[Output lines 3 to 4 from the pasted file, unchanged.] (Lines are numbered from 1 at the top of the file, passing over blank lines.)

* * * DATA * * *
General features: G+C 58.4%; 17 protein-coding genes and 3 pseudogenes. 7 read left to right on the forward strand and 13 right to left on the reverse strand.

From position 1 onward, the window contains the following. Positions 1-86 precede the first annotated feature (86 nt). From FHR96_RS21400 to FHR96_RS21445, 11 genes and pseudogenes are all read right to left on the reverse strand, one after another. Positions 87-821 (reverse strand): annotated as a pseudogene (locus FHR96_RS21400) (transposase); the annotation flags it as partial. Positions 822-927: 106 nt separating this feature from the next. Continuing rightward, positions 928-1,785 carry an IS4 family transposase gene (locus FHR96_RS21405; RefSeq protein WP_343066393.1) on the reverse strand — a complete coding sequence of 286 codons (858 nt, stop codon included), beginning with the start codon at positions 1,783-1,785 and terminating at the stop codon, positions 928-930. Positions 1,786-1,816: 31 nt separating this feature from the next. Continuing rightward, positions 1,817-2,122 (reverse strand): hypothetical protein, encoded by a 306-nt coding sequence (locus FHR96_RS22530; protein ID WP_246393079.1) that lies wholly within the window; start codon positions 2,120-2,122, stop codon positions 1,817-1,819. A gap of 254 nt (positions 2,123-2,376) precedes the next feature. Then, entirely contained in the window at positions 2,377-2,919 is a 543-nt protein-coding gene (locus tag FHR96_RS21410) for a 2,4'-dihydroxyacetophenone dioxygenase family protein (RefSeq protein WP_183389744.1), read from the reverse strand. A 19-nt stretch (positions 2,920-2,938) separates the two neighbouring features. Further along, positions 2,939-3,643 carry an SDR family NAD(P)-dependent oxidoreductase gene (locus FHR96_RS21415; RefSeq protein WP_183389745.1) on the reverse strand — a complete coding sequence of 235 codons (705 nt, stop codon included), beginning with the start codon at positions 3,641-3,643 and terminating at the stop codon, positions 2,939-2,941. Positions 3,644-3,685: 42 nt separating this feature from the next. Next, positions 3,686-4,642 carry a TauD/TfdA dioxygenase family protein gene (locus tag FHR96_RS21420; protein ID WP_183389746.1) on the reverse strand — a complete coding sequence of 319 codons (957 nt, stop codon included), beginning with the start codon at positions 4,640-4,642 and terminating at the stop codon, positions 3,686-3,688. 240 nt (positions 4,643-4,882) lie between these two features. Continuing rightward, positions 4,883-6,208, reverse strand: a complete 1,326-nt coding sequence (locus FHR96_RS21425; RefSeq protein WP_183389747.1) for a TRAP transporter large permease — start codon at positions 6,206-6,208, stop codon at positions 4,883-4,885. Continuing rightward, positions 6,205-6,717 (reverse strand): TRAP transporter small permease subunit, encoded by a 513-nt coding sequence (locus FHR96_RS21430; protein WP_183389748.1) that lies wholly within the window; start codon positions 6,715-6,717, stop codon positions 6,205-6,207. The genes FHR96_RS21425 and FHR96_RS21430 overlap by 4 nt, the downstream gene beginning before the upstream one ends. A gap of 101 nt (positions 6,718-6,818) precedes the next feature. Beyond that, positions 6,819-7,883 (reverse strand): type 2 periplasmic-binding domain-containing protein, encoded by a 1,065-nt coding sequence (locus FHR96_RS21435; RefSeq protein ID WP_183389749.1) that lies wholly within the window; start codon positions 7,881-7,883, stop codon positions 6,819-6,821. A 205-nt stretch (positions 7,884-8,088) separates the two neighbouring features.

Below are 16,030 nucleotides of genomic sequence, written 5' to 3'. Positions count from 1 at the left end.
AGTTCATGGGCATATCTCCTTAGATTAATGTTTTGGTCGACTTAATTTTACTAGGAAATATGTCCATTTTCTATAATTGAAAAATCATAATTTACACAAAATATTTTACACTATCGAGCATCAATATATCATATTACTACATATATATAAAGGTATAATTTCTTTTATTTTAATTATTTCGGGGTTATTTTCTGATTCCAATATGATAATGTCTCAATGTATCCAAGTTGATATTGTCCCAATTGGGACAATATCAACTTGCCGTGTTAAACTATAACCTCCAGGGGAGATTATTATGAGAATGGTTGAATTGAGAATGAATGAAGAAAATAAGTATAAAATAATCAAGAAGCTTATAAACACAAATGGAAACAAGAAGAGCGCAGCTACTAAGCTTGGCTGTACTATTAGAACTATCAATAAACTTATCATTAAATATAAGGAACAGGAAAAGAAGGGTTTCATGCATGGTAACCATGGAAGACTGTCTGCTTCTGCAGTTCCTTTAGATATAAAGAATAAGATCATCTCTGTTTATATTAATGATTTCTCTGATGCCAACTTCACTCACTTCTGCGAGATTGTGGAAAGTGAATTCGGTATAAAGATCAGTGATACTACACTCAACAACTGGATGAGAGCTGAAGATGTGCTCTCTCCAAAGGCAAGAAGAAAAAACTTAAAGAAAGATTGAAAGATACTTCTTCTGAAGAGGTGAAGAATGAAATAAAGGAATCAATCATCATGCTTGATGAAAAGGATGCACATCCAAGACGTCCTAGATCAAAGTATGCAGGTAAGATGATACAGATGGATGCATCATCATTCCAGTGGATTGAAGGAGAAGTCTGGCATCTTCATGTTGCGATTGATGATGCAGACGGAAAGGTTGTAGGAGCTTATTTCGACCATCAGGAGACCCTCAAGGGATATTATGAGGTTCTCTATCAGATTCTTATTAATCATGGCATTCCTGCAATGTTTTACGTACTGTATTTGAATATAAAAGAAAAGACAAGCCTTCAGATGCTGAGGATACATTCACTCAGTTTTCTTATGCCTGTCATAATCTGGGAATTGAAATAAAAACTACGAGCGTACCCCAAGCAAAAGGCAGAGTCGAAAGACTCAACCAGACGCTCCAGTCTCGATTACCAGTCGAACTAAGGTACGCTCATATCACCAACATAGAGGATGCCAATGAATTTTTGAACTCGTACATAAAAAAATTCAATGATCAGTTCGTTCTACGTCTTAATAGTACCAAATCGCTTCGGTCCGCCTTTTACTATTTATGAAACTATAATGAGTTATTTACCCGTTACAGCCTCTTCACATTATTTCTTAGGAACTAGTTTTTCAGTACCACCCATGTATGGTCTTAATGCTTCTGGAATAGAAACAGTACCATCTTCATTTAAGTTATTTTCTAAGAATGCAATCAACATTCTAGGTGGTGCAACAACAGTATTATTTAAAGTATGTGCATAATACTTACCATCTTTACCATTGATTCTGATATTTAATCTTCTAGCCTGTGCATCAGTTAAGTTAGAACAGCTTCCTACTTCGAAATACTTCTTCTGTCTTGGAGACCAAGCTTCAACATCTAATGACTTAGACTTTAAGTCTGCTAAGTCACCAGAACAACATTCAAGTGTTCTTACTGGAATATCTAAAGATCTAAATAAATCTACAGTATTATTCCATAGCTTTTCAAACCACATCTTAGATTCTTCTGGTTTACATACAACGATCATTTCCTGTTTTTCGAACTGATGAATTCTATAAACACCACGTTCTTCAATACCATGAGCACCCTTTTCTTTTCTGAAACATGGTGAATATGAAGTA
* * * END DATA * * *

Below are 16,030 nucleotides of genomic sequence, written 5' to 3'. Positions count from 1 at the left end.
AGTTCATGGGCATATCTCCTTAGATTAATGTTTTGGTCGACTTAATTTTACTAGGAAATATGTCCATTTTCTATAATTGAAAAATCATAATTTACACAAAATATTTTACACTATCGAGCATCAATATATCATATTACTACATATATATAAAGGTATAATTTCTTTTATTTTAATTATTTCGGGGTTATTTTCTGATTCCAATATGATAATGTCTCAATGTATCCAAGTTGATATTGTCCCAATTGGGACAATATCAACTTGCCGTGTTAAACTATAACCTCCAGGGGAGATTATTATGAGAATGGTTGAATTGAGAATGAATGAAGAAAATAAGTATAAAATAATCAAGAAGCTTATAAACACAAATGGAAACAAGAAGAGCGCAGCTACTAAGCTTGGCTGTACTATTAGAACTATCAATAAACTTATCATTAAATATAAGGAACAGGAAAAGAAGGGTTTCATGCATGGTAACCATGGAAGACTGTCTGCTTCTGCAGTTCCTTTAGATATAAAGAATAAGATCATCTCTGTTTATATTAATGATTTCTCTGATGCCAACTTCACTCACTTCTGCGAGATTGTGGAAAGTGAATTCGGTATAAAGATCAGTGATACTACACTCAACAACTGGATGAGAGCTGAAGATGTGCTCTCTCCAAAGGCAAGAAGAAAAAACTTAAAGAAAGATTGAAAGATACTTCTTCTGAAGAGGTGAAGAATGAAATAAAGGAATCAATCATCATGCTTGATGAAAAGGATGCACATCCAAGACGTCCTAGATCAAAGTATGCAGGTAAGATGATACAGATGGATGCATCATCATTCCAGTGGATTGAAGGAGAAGTCTGGCATCTTCATGTTGCGATTGATGATGCAGACGGAAAGGTTGTAGGAGCTTATTTCGACCATCAGGAGACCCTCAAGGGATATTATGAGGTTCTCTATCAGATTCTTATTAATCATGGCATTCCTGCAATGTTTTACGTACTGTATTTGAATATAAAAGAAAAGACAAGCCTTCAGATGCTGAGGATACATTCACTCAGTTTTCTTATGCCTGTCATAATCTGGGAATTGAAATAAAAACTACGAGCGTACCCCAAGCAAAAGGCAGAGTCGAAAGACTCAACCAGACGCTCCAGTCTCGATTACCAGTCGAACTAAGGTACGCTCATATCACCAACATAGAGGATGCCAATGAATTTTTGAACTCGTACATAAAAAAATTCAATGATCAGTTCGTTCTACGTCTTAATAGTACCAAATCGCTTCGGTCCGCCTTTTACTATTTATGAAACTATAATGAGTTATTTACCCGTTACAGCCTCTTCACATTATTTCTTAGGAACTAGTTTTTCAGTACCACCCATGTATGGTCTTAATGCTTCTGGAATAGAAACAGTACCATCTTCATTTAAGTTATTTTCTAAGAATGCAATCAACATTCTAGGTGGTGCAACAACAGTATTATTTAAAGTATGTGCATAATACTTACCATCTTTACCATTGATTCTGATATTTAATCTTCTAGCCTGTGCATCAGTTAAGTTAGAACAGCTTCCTACTTCGAAATACTTCTTCTGTCTTGGAGACCAAGCTTCAACATCTAATGACTTAGACTTTAAGTCTGCTAAGTCACCAGAACAACATTCAAGTGTTCTTACTGGAATATCTAAAGATCTAAATAAATCTACAGTATTATTCCATAGCTTTTCAAACCACATCTTAGATTCTTCTGGTTTACATACAACGATCATTTCCTGTTTTTCGAACTGATGAATTCTATAAACACCACGTTCTTCAATACCATGAGCACCCTTTTCTTTTCTGAAACATGGTGAATATGAAGTA